The geologic history of South America can be summarized in three different developmental stages, each corresponding to a major division of geologic time. The first stage encompassed Precambrian time (about 4 billion to 540 million years ago) and was characterized by a complex series of amalgamations and dispersals of stable blocks of protocontinental crust called cratons. The second stage coincides with the Paleozoic Era (about 540 to 250 million years ago), during which time the cratons and material accreted to them contributed to the formation first of the supercontinent Gondwana (or Gondwanaland) and then of the even larger Pangaea. The third stage, in which the present continental structure emerged, occurred in the Mesozoic and Cenozoic eras (about the past 250 million years) and includes the breakup of Pangaea and Gondwana, the opening of the South Atlantic Ocean, and the generation of the Andean cordillera.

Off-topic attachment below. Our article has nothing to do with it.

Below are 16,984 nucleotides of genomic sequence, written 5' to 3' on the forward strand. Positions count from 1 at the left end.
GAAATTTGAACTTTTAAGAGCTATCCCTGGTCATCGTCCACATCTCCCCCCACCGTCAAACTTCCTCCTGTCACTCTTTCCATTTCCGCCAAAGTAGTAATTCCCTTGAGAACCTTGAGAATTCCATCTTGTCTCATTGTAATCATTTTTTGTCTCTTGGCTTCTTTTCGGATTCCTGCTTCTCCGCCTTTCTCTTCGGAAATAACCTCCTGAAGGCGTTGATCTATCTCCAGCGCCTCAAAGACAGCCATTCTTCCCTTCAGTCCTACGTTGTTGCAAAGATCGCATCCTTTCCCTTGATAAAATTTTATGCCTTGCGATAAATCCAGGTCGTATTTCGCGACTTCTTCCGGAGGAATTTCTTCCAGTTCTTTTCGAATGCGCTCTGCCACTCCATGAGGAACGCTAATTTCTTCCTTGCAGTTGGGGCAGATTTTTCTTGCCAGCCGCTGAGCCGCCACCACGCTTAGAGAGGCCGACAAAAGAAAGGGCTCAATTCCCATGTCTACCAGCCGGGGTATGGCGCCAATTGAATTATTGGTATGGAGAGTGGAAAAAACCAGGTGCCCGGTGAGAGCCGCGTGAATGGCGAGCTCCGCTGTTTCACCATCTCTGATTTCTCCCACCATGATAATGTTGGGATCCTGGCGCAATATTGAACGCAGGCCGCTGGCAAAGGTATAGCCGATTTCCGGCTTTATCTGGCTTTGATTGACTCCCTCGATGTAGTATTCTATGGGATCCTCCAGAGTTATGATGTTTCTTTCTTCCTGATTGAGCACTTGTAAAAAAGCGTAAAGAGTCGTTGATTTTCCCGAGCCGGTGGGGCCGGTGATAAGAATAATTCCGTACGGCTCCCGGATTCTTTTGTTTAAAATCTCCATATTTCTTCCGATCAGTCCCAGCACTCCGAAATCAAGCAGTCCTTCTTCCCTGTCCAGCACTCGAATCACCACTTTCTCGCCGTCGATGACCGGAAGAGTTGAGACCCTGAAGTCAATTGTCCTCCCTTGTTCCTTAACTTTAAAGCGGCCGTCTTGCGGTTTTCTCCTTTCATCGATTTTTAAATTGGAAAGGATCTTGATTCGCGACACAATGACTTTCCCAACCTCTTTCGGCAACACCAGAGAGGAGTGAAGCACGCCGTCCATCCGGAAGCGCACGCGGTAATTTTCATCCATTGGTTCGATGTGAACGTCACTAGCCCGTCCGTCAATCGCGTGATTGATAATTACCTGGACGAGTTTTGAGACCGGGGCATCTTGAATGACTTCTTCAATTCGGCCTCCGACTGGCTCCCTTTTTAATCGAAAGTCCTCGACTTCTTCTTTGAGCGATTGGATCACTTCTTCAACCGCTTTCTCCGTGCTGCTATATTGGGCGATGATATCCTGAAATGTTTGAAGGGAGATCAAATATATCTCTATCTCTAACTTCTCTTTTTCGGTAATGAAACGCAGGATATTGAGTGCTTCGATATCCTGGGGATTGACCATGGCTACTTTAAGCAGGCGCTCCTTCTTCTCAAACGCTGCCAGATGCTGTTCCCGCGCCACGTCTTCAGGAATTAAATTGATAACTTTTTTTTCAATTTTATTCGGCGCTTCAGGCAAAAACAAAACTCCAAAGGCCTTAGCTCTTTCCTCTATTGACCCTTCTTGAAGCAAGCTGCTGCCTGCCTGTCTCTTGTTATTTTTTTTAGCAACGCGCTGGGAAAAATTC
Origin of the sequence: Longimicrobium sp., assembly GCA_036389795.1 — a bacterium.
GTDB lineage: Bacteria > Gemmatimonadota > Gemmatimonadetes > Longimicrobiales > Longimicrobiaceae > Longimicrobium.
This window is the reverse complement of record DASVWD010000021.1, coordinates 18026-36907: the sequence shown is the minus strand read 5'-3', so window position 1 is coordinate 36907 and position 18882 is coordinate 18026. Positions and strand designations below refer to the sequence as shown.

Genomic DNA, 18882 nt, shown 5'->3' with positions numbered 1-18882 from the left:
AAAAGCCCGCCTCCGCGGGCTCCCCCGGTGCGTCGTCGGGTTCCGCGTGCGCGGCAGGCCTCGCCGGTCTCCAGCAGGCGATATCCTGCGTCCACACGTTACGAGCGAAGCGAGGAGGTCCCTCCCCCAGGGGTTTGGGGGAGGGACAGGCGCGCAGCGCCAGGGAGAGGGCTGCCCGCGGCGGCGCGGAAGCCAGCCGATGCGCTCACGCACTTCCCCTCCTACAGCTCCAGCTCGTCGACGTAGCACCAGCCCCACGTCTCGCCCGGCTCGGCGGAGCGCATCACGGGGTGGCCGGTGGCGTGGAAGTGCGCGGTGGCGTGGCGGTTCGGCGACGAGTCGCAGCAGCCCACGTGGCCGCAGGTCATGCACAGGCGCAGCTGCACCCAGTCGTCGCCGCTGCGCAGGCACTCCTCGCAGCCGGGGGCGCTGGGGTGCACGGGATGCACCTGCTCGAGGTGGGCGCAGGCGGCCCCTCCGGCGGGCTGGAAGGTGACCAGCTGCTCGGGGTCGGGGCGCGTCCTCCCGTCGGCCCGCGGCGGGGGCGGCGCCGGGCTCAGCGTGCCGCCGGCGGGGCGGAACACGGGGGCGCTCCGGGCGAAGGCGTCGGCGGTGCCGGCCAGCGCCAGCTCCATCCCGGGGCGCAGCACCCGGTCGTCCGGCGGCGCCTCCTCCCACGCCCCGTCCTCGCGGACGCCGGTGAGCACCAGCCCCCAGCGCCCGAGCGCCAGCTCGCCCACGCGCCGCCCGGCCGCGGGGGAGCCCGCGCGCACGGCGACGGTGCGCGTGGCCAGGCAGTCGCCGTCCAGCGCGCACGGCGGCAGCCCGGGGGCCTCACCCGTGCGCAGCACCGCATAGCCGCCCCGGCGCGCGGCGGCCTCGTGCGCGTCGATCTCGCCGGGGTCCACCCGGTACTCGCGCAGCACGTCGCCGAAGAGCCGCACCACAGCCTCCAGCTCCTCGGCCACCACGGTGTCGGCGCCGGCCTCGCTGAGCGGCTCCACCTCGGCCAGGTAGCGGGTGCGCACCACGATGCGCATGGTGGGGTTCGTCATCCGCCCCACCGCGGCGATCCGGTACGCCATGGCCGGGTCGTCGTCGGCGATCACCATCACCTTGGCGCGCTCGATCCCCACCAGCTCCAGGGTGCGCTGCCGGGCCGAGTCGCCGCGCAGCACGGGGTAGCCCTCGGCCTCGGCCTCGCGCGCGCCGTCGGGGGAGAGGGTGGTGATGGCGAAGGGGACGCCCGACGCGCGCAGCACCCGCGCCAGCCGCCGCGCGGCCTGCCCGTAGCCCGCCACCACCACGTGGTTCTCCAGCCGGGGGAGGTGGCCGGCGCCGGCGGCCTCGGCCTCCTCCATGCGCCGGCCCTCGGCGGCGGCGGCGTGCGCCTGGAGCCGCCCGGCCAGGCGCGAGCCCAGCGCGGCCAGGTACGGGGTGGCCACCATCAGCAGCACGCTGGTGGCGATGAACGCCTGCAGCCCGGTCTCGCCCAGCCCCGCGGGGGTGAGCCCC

The present tectonic framework of South America consists of three fundamental units: the ancient cratons, the relatively recent Andean ranges, and a number of basins. Five cratons—Amazonia, São Francisco, Luis Alves, Alto Paraguay, and Río de la Plata—represent the Precambrian core of South America, and (with the exception of the Alto Paraguay craton) these now appear as upwarped massifs arrayed from north to south in the immense eastern portion of the continent; a number of other Precambrian crustal blocks also were accreted along the margins of South America over geologic time. The lofty ranges and intermontane plateaus of the Andes rise along the entire western margin of the continent and represent the collision in the Cenozoic Era (about the past 65 million years) of the Pacific and South American plates brought about by the opening of the South Atlantic. Finally, vast, downwarped, sediment-filled basins are found between the cratons and along the entire eastern margin of the Andes. "South America" © Emmanuel BUCHOT, Encarta, Wikipedia
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